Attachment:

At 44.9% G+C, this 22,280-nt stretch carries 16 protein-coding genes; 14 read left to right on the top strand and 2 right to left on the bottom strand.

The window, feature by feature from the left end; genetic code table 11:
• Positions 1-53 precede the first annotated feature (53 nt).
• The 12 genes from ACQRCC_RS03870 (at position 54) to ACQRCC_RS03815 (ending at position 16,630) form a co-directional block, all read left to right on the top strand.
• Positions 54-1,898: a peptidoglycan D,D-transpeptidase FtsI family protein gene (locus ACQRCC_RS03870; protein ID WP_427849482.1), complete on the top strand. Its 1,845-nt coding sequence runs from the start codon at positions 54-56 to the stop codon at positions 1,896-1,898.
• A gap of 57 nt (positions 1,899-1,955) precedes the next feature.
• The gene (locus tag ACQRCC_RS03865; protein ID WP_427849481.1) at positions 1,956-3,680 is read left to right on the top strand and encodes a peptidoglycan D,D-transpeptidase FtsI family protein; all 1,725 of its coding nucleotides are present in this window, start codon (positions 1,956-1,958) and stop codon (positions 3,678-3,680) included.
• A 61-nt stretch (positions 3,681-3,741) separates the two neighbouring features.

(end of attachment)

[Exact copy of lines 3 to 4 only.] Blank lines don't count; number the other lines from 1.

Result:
• Positions 1-53 precede the first annotated feature (53 nt).
• The 12 genes from ACQRCC_RS03870 (at position 54) to ACQRCC_RS03815 (ending at position 16,630) form a co-directional block, all read left to right on the top strand.